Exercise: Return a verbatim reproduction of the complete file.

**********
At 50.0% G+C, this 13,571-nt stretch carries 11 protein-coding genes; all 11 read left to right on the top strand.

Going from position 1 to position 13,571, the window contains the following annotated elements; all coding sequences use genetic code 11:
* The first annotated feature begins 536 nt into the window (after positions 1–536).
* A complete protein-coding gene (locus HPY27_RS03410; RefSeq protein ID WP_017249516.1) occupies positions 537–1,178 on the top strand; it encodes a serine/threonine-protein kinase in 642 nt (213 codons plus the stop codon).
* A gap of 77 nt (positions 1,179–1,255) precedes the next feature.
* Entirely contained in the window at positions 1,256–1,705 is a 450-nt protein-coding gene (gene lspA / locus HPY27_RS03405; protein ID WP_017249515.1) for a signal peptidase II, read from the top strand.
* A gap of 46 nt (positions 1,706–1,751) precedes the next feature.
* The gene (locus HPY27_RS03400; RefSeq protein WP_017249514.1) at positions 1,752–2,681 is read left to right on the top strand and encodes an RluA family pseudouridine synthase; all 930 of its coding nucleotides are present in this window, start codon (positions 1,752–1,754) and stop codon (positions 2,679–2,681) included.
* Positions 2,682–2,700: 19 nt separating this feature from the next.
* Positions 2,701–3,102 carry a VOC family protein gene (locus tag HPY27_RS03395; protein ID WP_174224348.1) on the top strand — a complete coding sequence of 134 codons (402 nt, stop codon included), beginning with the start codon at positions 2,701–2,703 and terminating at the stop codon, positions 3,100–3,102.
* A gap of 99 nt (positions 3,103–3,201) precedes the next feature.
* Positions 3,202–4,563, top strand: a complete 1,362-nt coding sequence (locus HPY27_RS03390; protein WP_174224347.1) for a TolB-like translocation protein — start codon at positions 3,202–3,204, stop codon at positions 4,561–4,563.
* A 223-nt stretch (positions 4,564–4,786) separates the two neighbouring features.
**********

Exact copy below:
At 50.0% G+C, this 13,571-nt stretch carries 11 protein-coding genes; all 11 read left to right on the top strand.

Going from position 1 to position 13,571, the window contains the following annotated elements; all coding sequences use genetic code 11:
* The first annotated feature begins 536 nt into the window (after positions 1–536).
* A complete protein-coding gene (locus HPY27_RS03410; RefSeq protein ID WP_017249516.1) occupies positions 537–1,178 on the top strand; it encodes a serine/threonine-protein kinase in 642 nt (213 codons plus the stop codon).
* A gap of 77 nt (positions 1,179–1,255) precedes the next feature.
* Entirely contained in the window at positions 1,256–1,705 is a 450-nt protein-coding gene (gene lspA / locus HPY27_RS03405; protein ID WP_017249515.1) for a signal peptidase II, read from the top strand.
* A gap of 46 nt (positions 1,706–1,751) precedes the next feature.
* The gene (locus HPY27_RS03400; RefSeq protein WP_017249514.1) at positions 1,752–2,681 is read left to right on the top strand and encodes an RluA family pseudouridine synthase; all 930 of its coding nucleotides are present in this window, start codon (positions 1,752–1,754) and stop codon (positions 2,679–2,681) included.
* Positions 2,682–2,700: 19 nt separating this feature from the next.
* Positions 2,701–3,102 carry a VOC family protein gene (locus tag HPY27_RS03395; protein ID WP_174224348.1) on the top strand — a complete coding sequence of 134 codons (402 nt, stop codon included), beginning with the start codon at positions 2,701–2,703 and terminating at the stop codon, positions 3,100–3,102.
* A gap of 99 nt (positions 3,103–3,201) precedes the next feature.
* Positions 3,202–4,563, top strand: a complete 1,362-nt coding sequence (locus HPY27_RS03390; protein WP_174224347.1) for a TolB-like translocation protein — start codon at positions 3,202–3,204, stop codon at positions 4,561–4,563.
* A 223-nt stretch (positions 4,564–4,786) separates the two neighbouring features.